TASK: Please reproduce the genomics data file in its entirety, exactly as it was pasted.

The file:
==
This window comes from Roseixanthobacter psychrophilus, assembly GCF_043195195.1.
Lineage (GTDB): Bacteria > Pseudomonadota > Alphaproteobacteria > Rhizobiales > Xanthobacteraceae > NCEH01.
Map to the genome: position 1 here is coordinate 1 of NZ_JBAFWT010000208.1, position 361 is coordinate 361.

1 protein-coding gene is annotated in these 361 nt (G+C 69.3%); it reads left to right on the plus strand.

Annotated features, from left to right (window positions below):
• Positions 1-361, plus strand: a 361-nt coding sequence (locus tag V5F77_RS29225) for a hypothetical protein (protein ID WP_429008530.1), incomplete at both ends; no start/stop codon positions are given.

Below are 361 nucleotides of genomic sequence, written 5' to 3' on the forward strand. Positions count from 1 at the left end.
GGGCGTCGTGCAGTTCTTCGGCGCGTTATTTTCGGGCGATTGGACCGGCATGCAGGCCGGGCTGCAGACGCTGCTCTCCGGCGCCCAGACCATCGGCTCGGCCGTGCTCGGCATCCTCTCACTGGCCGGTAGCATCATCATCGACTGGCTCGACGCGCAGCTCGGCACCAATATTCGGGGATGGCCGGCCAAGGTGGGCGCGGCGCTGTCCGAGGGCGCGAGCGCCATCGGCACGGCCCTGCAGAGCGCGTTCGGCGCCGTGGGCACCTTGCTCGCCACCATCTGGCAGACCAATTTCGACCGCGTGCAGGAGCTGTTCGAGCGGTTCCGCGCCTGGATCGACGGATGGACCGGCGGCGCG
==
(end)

This window comes from Roseixanthobacter psychrophilus, assembly GCF_043195195.1.
Lineage (GTDB): Bacteria > Pseudomonadota > Alphaproteobacteria > Rhizobiales > Xanthobacteraceae > NCEH01.
Map to the genome: position 1 here is coordinate 1 of NZ_JBAFWT010000208.1, position 361 is coordinate 361.

1 protein-coding gene is annotated in these 361 nt (G+C 69.3%); it reads left to right on the plus strand.

Annotated features, from left to right (window positions below):
• Positions 1-361, plus strand: a 361-nt coding sequence (locus tag V5F77_RS29225) for a hypothetical protein (protein ID WP_429008530.1), incomplete at both ends; no start/stop codon positions are given.

Below are 361 nucleotides of genomic sequence, written 5' to 3' on the forward strand. Positions count from 1 at the left end.
GGGCGTCGTGCAGTTCTTCGGCGCGTTATTTTCGGGCGATTGGACCGGCATGCAGGCCGGGCTGCAGACGCTGCTCTCCGGCGCCCAGACCATCGGCTCGGCCGTGCTCGGCATCCTCTCACTGGCCGGTAGCATCATCATCGACTGGCTCGACGCGCAGCTCGGCACCAATATTCGGGGATGGCCGGCCAAGGTGGGCGCGGCGCTGTCCGAGGGCGCGAGCGCCATCGGCACGGCCCTGCAGAGCGCGTTCGGCGCCGTGGGCACCTTGCTCGCCACCATCTGGCAGACCAATTTCGACCGCGTGCAGGAGCTGTTCGAGCGGTTCCGCGCCTGGATCGACGGATGGACCGGCGGCGCG